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Petroleum

August 26, 2008

One of the hazards of being a geologist in Jordan is that you are always asked “Is there petroleum in Jordan?”, or “Why hasn’t oil been found? There is oil in all of the countries surrounding us”.

Of course, this last statement is always heard, but is somewhat misleading. It is implied or stated that we are incompetent or that the government wants to hide this wealth.

One must start by looking at a map.

The map clearly shows that, while yes, technically there is petroleum in most of the countries around us; the major fields are quite far from us. These are centered in a belt extending from the Arabian Gulf through northern Iraq and possibly into central Asia. We are well outside the belt.

It is no coincidence that the petroleum belt overlaps with the major tectonic plate boundary that separates the Arabian and Eurasian plates. This plate boundary is known as a convergent plate boundary, with the Arabian plate being pushed (or subducted) under the Eurasian plate. This is very different from the plate boundary separating the Arabian and African plates, where they are moving along side each other in the Jordan Valley area, and are separating in the Red Sea area. More on plate tectonics can be found here.

Not all convergent plate boundaries have oil. In fact, the scale of petroleum reserves in the Gulf far dwarf anything else in the world.

However, being outside the oil belt or away from convergent plate boundaries does not preclude the presence of oil in Jordan. Geological requirements for petroleum reserves to exist in a certain area include the following:

1- A source rock. This typically means a sedimentary rock rich in organic material (like the oil shale rocks that we keep hearing about). This source rock provides the liquid organic material known as petroleum if it goes through certain conditions. Specifically, these source rocks need to be heated to temperatures of 100-150oC (more here). If they are not heated, they remain in the form of kerogen. Studies of source rock maturation the Dead Sea area have been conducted previously.

2- A reservoir rock. This is a rock that has high enough porosity (% pore spaces) and permeability (ability to allow liquids to move) so that the petroleum can be stored in it. These are typically east to find, as they can be any number of sedimentary rocks (limestone, sandstone, dolostone, etc.). These are available in Jordan.

3- A trap. This is a feature that prevents the movement of oil. It can be a low permeability rock (known as a stratigraphic trap), or a structural feature like a fault or a fold in the rock. These are known as structural traps. These are potentially present, but are difficult to find in the subsurface, requiring detailed geophysical exploration to determine where the best potential for a trap lies. Since drilling an exploration well is very expensive, good geophysical subsurface studies are essential for an effective exploration effort.

Sadooni and Dalqamouni have suggested that oil may be present in northern Jordan, based on the presence of all of the requirements. All of these conditions are present in various areas in Jordan. The Natural Resources Authority emphasizes how little exploration has been done in an attempt to lure exploration companies into the country. Other researchers agree that conditions for petroleum in Jordan are there, but insufficient research has been done. In any case, it is doubtful that if oil is found, it will be at the scale found in our rich neighbors’ territory.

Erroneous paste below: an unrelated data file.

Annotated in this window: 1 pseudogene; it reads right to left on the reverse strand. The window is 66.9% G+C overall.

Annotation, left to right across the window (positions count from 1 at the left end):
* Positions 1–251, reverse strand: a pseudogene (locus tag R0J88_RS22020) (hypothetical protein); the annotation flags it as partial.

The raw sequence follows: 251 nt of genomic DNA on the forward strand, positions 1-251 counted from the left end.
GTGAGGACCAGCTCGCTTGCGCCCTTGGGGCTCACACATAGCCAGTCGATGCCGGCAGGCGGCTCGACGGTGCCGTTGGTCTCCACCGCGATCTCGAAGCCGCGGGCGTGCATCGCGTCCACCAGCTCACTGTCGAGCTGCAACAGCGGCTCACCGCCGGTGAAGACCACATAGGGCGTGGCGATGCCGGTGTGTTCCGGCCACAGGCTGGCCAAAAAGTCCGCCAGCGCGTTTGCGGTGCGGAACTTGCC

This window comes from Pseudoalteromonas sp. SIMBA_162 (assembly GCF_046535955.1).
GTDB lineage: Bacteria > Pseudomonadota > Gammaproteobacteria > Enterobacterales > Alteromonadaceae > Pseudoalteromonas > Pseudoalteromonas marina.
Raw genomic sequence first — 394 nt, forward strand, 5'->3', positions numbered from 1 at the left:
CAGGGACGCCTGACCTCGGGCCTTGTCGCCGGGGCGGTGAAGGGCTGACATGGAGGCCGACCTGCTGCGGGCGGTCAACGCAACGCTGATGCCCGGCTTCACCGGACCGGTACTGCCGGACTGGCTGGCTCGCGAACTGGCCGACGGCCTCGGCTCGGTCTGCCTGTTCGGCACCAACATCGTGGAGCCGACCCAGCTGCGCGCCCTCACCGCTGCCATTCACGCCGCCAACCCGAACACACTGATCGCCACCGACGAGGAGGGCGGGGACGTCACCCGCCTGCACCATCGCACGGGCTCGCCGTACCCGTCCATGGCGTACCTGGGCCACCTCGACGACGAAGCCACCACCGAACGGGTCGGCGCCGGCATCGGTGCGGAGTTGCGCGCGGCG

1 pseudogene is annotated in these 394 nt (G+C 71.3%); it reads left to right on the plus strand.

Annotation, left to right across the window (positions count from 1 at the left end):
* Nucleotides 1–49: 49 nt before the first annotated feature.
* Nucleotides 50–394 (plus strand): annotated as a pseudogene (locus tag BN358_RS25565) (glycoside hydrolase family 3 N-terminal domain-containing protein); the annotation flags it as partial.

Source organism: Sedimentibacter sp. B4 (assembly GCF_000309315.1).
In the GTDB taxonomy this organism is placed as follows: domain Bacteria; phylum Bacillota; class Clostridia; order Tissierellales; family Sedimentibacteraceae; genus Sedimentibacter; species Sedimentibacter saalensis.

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7 comments

  1. an eye opening article, thanks.
    By the way, Ahmad Dalqamouni (one of the authors you quote) was my roommate at U of Arkansas in 2001 – a nice coincidence.


  2. […] in Jordan? at 2:57 PM Labels: jordan From a very informative post by Dr Abu-Jaber of Yarmouk University on the possibility of Oil Fields in Jordan. As you can see in the map, about 66% of the oil in the […]


  3. Ahmad is a graduate of my department. The article was derived from his Masters’ thesis. Small world.


  4. As a Jordanian Geologist: I can say that I was faced so many times by this delima or question….The geographical distribution of the ME oil fields is a very good answer. But, the story is not completed yet; most of the sedimentary basins in Jordan do have the three prerequisites conditions (mentioned above)and even more than that, most of these basins if not all have oil and gas shows and in some cases small structural oil fields like Hamza in Azraq basin or non conventional Gas field like Risha Gas Field. Sirhan -4 well encountered very strong shows, at least 2 wells drilled in the Northern highlands had have oil shows, wells drilled in both side of the Dead Sea basin have little to strong oil and gas shows and in some cases (small fields)?. I think the oil is there and one day some body will produce it, but on the other hand finding big structures are unlikely, porosity and permeability are another anticibated problems… My best wishes for the author.


    • Dear Saud,

      Thank you for the additional information that really enriches the topic.

      Best wishes,

      Nizar


  5. Anyway, there are other sources that Jordan can rely on for energy…. Jordan is a country located on the “fertile cresent”, so i think that extracting biofuel could be a great solution in order to solve this dilemma.. like from palm trees which is rich in “sucrose” needed for production of ethanol.
    Also there are other beverages that could be useful in order to extract biofuel… I think trying is better than nothing!!


    • Biofuel is wrong on too many levels. It diverts agricultural resources from the production of food, it is too expensive and it uses too much energy to produce.



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